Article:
Transcribed from volume II of Kansas: a cyclopedia of state history, embracing events, institutions, industries, counties, cities, towns, prominent persons, etc. ... / with a supplementary volume devoted to selected personal history and reminiscence. Standard Pub. Co. Chicago : 1912. 3 v. in 4. : front., ill., ports.; 28 cm. Vols. I-II edited by Frank W. Blackmar. Transcribed July 2002 by Carolyn Ward.


Pentecostal Church.—Toward the close of the 19th century there was a religious revival very similar to that of the previous century. The basis of this movement was the belief that Christ had the power to make Christians holy in the present life, thus emphasizing the doctrine of entire sanctification. It started in three different parts of the country at nearly the same time—in New England, in New York City and in Los Angeles, Cal. A mission was formed in Brooklyn, N. Y., in 1894 and the following year organized as an independent church, called the Utica Avenue Pentecostal Tabernacle. Two other Pentecostal organizations followed and in 1895 delegates from the three churches formed the American Association of the Pentecostal Churches in America, adopted a constitution, a summary of doctrines and by-laws.

In New England several independent churches had been organized, which united under the name of the Central Evangelical Holiness Association. In 1896 a joint committee met in Brooklyn and formed the Pentecostal Churches of America. In 1895 a number of persons at Los Angeles formed the Church of the Nazarene. Important features of their doctrine were their conviction that sanctification especially involved the example of Christ's preaching to the poor; the belief that adornment of home or person was contrary to the Christian spirit; that time devoted to worldly affairs was better spent in saving souls for the Lord.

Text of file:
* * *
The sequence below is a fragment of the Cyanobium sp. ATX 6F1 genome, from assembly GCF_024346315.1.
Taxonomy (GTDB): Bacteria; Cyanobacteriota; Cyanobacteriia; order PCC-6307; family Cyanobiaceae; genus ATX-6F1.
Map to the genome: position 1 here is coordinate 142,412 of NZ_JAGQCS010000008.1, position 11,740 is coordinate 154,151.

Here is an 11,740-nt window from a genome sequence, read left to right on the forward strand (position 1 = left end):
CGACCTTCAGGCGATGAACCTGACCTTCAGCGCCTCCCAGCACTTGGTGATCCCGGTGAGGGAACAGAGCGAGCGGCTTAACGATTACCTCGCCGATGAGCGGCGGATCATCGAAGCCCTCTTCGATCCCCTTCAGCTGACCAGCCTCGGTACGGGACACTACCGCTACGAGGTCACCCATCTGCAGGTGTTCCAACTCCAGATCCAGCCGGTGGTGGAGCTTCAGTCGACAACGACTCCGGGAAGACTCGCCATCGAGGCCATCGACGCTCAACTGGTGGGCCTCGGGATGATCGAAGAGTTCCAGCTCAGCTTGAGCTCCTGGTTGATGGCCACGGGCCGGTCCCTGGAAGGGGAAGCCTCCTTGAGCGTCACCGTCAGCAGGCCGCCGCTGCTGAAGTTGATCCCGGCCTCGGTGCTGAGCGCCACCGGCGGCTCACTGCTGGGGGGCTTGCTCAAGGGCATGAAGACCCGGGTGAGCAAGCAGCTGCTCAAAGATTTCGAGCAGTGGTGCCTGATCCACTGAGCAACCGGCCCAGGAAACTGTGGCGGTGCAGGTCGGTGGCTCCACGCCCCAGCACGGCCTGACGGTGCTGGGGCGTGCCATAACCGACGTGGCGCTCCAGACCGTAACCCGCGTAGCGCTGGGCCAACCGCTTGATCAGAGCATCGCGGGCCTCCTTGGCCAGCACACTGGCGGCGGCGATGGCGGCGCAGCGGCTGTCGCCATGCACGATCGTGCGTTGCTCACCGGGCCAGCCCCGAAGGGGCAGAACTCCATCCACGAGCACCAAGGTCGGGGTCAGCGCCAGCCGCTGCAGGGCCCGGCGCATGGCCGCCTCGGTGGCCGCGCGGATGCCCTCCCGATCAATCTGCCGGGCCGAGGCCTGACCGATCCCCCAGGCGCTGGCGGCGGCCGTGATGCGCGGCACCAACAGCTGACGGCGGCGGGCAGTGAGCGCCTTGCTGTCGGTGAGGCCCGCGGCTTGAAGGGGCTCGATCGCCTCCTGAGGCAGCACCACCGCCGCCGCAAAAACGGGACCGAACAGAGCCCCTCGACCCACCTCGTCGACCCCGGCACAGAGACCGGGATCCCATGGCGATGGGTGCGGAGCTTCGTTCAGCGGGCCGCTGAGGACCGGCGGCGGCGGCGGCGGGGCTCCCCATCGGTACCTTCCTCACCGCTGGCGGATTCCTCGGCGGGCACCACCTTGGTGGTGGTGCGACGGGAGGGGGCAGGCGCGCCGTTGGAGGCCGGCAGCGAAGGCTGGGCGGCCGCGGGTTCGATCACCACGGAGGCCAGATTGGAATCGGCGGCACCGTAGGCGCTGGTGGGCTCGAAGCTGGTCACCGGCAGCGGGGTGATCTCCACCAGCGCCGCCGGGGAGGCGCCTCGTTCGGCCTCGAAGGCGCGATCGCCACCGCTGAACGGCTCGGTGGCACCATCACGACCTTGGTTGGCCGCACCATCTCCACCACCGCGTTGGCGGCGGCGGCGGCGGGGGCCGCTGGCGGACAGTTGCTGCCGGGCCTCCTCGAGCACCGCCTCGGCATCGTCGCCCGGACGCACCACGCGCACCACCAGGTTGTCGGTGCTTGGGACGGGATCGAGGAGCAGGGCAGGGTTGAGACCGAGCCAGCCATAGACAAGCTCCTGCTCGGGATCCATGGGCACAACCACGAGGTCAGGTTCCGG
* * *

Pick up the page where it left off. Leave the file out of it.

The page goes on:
As these two bodies on the opposite side of the continent learned more of each other, they felt it would be to their mutual advantage to unite. At the annual meeting of each body in 1906 a basis of union was prepared and delegates were authorized to call the first convention of the Pentecostal church of the Nazarene, the name chosen for the new denomination. The convention met in Chicago in 1907 and a union was effected, since which time the growth has been rapid. In 1906 there were 100 organizations, located in 26 states, two of them being in Kansas, with a membership of 119.

Page 466 from volume II of Kansas: a cyclopedia of state history, embracing events, institutions, industries, counties, cities, towns, prominent persons, etc. ... / with a supplementary volume devoted to selected personal history and reminiscence. Standard Pub. Co. Chicago : 1912. 3 v. in 4. : front., ill., ports.; 28 cm. Vols. I-II edited by Frank W. Blackmar. Transcribed July 2002 by Carolyn Ward.

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VOLUME I

TITLE PAGE / LIST OF ILLUSTRATIONS
INTRODUCTION

A | B | C | D | E | F | G | H | I

VOLUME II

TITLE PAGE / LIST OF ILLUSTRATIONS

J | K | L | Mc | M | N | O | P | Q | R | S | T | U | V | W | X | Y | Z

VOLUME III

BIOGRAPHICAL INDEXES


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